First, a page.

Belgium's FNRS has just published the list of projects that will be supported by the Excellence of Science (EOS) programme. ULB is involved in 22 of the 38 projects selected, including 5 projects that it coordinates.

Belgium's FNRS has just published the list of research projects that will receive support from the Excellence of Science (EOS) programme. This new four-year research programme is funded by F.R.S.-FNRS for the Wallonia-Brussels Federation and by FWO for the Flemish community; its total budget is around 120 million euros.

With the EOS programme, research groups from the country's two linguistic communities can work together on joint projects dealing with fundamental research in all scientific disciplines.

For the 2017 campaign, 38 projects were selected from the 269 applications sent. ULB researchers contribute to 22 of these projects, including 5 which they are in charge of.

See the full list of projects involving ULB research teams

Remembering the Great War in Brussels

Some three years after commemorations began for the hundredth anniversary of World War I, the Brussels Studies Institute is publishing a retrospective analysis of the activities that were held in Brussels.

Several researchers from ULB's Faculty of Philosophy and Social Sciences and the Faculty of Psychology and Education have taken part in the study. They looked into the commemorative events in Brussels, what topics they tackled, who organised them, how they were funded, and what their effects were on the public.

One of the main takeaways of these events is that the Brussels-Capital region is emerging as having a major role in memorial celebrations. Other entities, whether at the federal, regional, or municipal level, as well as the civil society, have also held their own events around the capital, often jointly but sometimes concurrently.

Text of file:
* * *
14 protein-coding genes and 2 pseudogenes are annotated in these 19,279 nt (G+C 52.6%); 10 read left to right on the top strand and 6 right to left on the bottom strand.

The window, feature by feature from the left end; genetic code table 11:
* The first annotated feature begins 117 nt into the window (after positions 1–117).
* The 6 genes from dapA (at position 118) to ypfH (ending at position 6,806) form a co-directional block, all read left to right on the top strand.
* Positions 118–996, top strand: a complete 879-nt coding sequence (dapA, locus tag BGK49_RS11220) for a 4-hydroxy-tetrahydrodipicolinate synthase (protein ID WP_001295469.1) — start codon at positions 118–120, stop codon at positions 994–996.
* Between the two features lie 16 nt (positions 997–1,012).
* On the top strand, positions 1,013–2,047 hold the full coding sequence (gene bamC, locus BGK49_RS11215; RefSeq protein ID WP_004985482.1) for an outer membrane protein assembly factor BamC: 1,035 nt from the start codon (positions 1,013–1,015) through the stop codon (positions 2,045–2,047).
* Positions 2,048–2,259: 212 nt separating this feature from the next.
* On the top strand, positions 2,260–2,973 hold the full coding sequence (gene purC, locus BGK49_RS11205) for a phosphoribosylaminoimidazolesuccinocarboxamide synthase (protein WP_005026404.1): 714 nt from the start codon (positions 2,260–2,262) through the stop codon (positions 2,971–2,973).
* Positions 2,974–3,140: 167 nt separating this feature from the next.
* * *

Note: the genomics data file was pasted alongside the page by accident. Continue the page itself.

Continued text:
Most events in Brussels dealt with one of two topics: everyday life in Brussels during the war, and Belgium's place within the global war. The study highlights the fact that the past has often been used as a tool to promote cohesion and integration, encourage debates and reflections on topical issues such as refugees, everyday life in an occupied country, perceptions of homosexuality, etc. This diverse commemoration reflects the diversity of Brussels.

Lastly, researchers have noted that the public reappropriates, to an extent, memorial events and therefore part of its own history. They call for a more direct and original dialogue between researchers and the public.


A record-breaking year, with over 28,000 students enrolled

For the 2017-2018 academic year, ULB has welcomed more students than ever before across all fields of study and recorded a 21% increase in first-generation student enrolment (students who had never been enrolled in a higher education programme). On November 16, ULB had 28,316 students in total, 7% more than the previous year; nearly one in every three students at ULB is from outside Belgium.

This means ULB's student population reflects Brussels' international identity as well as the University's attractiveness. In total, over 130 countries are represented across the University's various campuses.